If you ever get a chance to read my posts on the BiggerPockets forums, you…
Browsing: Real estate pricing
Many investors have a favorite strategy for weeding through the numerous income properties on the market in their search of a solid investment. Some use the “price-per-door” as a benchmark. Others consider the “gross rent multiplier (GRM)”. Yet others are convinced that capitalization (cap) rates are the way to go.
Which evaluation tool is best?
Investors have asked me the above question numerous times. A more profound question would be, “Is there really a BEST way? Let alone a right or wrong way?” Let’s explore some of the common comparison strategies.
This technique is extremely easy to apply. Simply take the building price and divide by the number of total square footage of improvements. Thus, a 12,000 square-foot property with a list price of $1 million has a price-per-square foot of $83.33/sq. ft. This can be a useful tool when comparing different properties in a demographic area. It is not, however, without its limitations. For example, this method does not take income or expenses into account. Evaluating a property exclusively with this method and you could find yourself money pit and you wouldn’t even know it.
For the past several years it seems that every time you ran into a real estate agent he would proclaim that the market was at the bottom and it was time to buy. Of course, that was nothing more than the agent’s vested interest speaking. The market continued to slide in just about every city. Some fared worse than others, but few areas of the country were spared.
Many inexperienced and even some veteran investors have an expectation that the real estate market can turn on a dime in the manner of a speedboat. Perhaps they think it’s more like the stock market, which can swing wildly from one trading session to the next. However, real estate is more like a supertanker in that it takes a long time to change course. The reason for that is simply the lack of instant liquidity and the time it takes to complete each transaction.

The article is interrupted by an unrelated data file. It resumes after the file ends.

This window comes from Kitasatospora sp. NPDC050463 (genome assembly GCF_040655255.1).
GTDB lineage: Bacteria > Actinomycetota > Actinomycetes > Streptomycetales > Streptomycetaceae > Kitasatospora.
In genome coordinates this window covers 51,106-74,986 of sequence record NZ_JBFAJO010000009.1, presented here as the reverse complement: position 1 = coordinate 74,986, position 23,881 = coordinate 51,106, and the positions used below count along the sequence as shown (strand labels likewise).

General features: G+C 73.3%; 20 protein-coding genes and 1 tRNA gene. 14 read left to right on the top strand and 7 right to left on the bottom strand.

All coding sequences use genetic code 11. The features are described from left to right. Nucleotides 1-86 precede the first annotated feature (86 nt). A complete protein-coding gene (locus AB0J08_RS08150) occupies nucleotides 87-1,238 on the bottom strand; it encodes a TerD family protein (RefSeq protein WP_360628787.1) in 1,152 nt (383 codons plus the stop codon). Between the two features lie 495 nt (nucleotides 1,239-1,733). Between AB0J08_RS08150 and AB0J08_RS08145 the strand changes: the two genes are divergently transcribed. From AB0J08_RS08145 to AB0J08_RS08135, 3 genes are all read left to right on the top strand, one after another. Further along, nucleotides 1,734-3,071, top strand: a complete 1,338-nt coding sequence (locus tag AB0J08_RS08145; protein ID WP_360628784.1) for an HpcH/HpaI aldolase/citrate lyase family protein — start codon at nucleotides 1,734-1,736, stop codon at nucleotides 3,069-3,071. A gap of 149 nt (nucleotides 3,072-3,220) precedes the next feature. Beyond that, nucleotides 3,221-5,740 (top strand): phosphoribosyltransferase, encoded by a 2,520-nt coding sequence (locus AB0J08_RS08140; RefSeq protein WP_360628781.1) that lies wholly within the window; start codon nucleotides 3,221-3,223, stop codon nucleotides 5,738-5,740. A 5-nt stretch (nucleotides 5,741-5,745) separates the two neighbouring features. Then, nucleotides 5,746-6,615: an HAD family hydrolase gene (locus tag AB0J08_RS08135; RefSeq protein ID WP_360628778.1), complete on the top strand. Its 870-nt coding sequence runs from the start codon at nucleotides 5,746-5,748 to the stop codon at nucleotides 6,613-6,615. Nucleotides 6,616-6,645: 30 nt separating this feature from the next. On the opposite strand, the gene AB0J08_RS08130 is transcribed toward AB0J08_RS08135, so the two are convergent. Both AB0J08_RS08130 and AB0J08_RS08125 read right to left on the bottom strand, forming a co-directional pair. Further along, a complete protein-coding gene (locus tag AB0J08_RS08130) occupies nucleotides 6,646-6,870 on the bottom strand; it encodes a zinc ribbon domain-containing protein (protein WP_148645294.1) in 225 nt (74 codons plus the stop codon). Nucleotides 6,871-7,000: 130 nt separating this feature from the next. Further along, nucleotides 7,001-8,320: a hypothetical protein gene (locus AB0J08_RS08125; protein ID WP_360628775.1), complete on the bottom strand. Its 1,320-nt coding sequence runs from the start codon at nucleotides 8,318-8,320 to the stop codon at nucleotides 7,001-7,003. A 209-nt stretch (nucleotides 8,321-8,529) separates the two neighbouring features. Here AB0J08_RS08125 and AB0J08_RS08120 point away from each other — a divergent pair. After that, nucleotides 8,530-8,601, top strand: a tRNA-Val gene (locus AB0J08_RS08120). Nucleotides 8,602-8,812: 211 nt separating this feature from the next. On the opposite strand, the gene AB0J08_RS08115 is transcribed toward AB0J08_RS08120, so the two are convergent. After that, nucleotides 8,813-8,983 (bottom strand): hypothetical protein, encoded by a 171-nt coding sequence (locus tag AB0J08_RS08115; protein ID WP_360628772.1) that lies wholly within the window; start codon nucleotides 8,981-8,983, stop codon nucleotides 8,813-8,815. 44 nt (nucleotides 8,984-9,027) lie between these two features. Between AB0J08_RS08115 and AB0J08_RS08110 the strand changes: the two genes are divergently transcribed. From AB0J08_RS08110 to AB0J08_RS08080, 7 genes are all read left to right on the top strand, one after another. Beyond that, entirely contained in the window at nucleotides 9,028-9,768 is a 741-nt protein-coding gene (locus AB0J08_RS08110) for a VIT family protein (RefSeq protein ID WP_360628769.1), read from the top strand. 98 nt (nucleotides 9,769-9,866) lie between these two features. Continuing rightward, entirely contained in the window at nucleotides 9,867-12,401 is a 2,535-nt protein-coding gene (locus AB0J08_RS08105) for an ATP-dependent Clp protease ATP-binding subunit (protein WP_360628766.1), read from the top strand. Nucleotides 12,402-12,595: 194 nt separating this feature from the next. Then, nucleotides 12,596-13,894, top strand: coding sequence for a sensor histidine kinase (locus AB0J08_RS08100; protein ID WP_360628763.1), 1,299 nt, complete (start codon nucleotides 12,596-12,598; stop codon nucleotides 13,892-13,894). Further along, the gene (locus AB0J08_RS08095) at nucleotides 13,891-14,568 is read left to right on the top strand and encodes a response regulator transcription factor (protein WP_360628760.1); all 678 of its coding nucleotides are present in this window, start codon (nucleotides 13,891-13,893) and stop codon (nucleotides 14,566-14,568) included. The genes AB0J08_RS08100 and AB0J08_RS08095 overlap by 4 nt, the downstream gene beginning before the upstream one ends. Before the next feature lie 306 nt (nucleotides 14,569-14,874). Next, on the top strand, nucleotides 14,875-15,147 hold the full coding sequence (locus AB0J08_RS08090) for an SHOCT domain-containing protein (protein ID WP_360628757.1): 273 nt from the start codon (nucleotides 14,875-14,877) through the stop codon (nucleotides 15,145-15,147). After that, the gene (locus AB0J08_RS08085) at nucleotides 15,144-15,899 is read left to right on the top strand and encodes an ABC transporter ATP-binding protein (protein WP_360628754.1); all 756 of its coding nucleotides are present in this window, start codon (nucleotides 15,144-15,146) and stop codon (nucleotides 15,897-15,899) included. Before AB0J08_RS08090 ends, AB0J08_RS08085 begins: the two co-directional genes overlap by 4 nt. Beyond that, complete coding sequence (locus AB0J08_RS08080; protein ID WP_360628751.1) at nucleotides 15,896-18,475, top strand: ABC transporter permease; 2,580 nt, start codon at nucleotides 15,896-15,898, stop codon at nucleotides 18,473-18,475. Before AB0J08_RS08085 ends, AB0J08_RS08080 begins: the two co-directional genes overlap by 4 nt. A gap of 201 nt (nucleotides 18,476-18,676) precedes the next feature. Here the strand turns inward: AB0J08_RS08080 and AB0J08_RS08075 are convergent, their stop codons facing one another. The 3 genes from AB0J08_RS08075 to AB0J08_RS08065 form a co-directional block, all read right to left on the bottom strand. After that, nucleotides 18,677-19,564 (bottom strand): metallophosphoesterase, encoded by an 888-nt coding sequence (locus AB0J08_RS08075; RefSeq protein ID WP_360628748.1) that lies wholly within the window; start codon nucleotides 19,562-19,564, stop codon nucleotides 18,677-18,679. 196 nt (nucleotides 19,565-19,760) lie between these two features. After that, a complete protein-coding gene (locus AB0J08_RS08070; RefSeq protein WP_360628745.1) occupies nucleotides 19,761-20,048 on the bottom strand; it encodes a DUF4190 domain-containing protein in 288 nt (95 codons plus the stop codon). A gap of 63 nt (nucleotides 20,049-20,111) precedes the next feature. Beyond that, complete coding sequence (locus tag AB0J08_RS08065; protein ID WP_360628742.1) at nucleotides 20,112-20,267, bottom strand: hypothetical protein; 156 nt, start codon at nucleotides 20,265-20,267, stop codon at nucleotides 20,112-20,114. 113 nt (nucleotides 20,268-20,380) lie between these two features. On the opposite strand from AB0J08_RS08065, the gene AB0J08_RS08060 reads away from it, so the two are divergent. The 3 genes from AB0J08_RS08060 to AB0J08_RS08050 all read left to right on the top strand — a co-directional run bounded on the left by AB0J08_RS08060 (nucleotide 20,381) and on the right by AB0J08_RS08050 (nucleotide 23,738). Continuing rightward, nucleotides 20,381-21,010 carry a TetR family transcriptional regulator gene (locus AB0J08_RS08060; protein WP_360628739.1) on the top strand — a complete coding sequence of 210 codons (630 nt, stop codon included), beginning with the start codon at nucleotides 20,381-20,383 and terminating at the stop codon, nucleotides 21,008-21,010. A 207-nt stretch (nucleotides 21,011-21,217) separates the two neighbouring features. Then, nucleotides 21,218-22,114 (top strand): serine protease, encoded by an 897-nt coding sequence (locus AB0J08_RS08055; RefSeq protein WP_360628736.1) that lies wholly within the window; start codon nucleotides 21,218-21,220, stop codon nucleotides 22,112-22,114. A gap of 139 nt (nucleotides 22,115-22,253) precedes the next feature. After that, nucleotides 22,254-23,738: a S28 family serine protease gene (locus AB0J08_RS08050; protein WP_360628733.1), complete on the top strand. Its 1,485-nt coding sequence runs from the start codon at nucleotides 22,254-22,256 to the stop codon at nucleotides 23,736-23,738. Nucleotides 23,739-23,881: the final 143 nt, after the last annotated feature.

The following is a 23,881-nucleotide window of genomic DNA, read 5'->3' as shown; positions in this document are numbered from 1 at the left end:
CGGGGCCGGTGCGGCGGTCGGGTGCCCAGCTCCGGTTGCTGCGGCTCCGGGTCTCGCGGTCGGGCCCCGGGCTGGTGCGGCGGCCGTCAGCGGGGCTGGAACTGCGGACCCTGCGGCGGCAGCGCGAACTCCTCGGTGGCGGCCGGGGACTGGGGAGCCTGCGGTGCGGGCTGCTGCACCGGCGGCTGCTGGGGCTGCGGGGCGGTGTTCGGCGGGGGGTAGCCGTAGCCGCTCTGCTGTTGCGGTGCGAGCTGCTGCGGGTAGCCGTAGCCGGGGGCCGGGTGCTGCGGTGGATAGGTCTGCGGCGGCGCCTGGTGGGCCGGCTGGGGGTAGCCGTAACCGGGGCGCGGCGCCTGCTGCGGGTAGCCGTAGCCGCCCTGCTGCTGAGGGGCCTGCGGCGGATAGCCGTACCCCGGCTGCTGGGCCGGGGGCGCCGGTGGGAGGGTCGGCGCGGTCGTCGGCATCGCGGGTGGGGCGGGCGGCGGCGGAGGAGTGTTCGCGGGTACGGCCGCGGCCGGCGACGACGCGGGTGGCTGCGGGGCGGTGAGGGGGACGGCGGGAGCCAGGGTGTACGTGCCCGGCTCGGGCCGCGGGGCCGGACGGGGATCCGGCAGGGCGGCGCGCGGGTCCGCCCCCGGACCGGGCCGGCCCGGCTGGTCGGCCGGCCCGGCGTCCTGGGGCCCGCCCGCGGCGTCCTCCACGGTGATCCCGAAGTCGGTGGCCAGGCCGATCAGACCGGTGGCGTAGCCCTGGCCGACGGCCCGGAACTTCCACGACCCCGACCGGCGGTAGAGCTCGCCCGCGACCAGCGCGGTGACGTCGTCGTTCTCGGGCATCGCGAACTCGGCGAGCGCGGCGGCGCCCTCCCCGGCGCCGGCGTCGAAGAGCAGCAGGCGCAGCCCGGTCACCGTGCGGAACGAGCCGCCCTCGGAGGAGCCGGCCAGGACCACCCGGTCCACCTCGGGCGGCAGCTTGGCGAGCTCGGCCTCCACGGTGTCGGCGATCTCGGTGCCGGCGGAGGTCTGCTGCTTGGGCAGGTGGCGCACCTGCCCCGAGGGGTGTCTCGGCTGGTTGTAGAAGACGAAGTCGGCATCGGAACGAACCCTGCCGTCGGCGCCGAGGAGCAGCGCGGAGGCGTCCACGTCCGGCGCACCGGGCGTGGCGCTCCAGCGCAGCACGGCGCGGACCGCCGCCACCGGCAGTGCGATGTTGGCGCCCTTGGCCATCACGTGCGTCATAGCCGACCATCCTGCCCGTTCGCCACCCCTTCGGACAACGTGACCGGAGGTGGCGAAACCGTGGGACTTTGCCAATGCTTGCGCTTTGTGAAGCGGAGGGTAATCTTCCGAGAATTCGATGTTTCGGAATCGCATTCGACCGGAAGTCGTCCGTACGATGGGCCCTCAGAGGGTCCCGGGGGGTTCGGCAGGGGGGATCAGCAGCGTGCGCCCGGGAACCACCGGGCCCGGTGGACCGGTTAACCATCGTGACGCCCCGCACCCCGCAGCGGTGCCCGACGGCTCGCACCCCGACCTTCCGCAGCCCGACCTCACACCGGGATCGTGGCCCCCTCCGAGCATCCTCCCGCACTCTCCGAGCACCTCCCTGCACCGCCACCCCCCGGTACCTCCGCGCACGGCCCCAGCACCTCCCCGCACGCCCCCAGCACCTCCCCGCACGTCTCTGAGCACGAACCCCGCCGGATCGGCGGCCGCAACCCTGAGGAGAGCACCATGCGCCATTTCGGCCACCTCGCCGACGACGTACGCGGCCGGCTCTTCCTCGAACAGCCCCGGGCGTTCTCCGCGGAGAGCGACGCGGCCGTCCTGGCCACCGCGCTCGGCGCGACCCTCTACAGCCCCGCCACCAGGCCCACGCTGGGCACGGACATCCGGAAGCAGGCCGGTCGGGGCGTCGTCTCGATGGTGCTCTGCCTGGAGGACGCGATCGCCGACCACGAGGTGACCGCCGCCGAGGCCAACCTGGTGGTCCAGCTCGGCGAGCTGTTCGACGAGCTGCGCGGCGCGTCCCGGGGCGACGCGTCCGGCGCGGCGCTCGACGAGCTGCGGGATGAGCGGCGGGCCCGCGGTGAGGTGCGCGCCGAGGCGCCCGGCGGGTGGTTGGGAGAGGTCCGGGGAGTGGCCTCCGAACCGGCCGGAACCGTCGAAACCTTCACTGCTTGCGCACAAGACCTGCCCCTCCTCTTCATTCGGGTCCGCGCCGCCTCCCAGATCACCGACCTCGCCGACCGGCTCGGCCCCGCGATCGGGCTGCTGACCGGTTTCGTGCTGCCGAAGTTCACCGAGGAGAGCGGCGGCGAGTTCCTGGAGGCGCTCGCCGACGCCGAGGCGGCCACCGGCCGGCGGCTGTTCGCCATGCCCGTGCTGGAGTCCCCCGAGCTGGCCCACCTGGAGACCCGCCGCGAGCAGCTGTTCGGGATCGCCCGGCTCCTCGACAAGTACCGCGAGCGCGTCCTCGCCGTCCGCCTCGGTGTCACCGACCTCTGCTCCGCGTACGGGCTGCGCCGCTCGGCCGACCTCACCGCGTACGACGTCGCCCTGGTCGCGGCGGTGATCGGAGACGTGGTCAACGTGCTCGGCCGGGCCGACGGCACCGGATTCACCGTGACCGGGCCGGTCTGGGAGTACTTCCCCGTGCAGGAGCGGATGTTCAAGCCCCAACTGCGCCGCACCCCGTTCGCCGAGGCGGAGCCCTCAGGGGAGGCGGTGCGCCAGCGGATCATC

There is good news. The latest report from the Case-Shiller U.S National Home price Index shows that real estate prices have shown their first quarterly increase in three years. Does that mean that the bear market in real estate prices is over? Not by a long shot. There are many foreclosures on the horizon and the national economy is still hurting. However, it’s a start.
The great real estate boom reached its apex in 2006—and then the bubble burst. More specifically, the single family home bubble burst. Now, for the first time in years, condos and townhomes are suddenly affordable for a lot of people in places like California, Arizona and Florida. Combine this with Obama’s tax incentives and you’re looking at a buyer’s market. While this is great for able and willing prospective homeowners, it could prove to be a trap for real estate investors.
“I’m buying homes for 50 cents on the dollar!”
The question on most investors’ minds is “has the market reached the bottom?” The definitive answer is that nobody knows. On the BiggerPockets.com bulletin, Joshua Dorkin posted a link that addresses this very issue. In the article, the author argues that there will not be a quick recovery to home prices. That may or may not be a true statement (although I’d bet he’s right), but home prices are definitely selling at prices half of what they were three years ago.
And therein lies the trap
Some real estate investors like to think that they are purchasing single family residences at steep discounts—“50 cents on the dollar!” But this begs the question: to what dollar are they referring?
The most important thing for beginner real estate investors is to find great deals. Not good ones, but great ones. Here are some steps that will help investors find those great cash flow deals.
8 Steps to Finding Great Cash Flow Deals
Note: Finding great deals takes time and patience. Often times, new investors get impatient and jump into the first property that gets them excited. Keeping emotion out of the equation and being methodical is key when buying rental properties.
Image by Getty Images via DaylifeI would imagine anyone calling him/herself a real estate investor…
So, is it good or bad news that home prices have –as Bloomberg.com puts it–“dropped…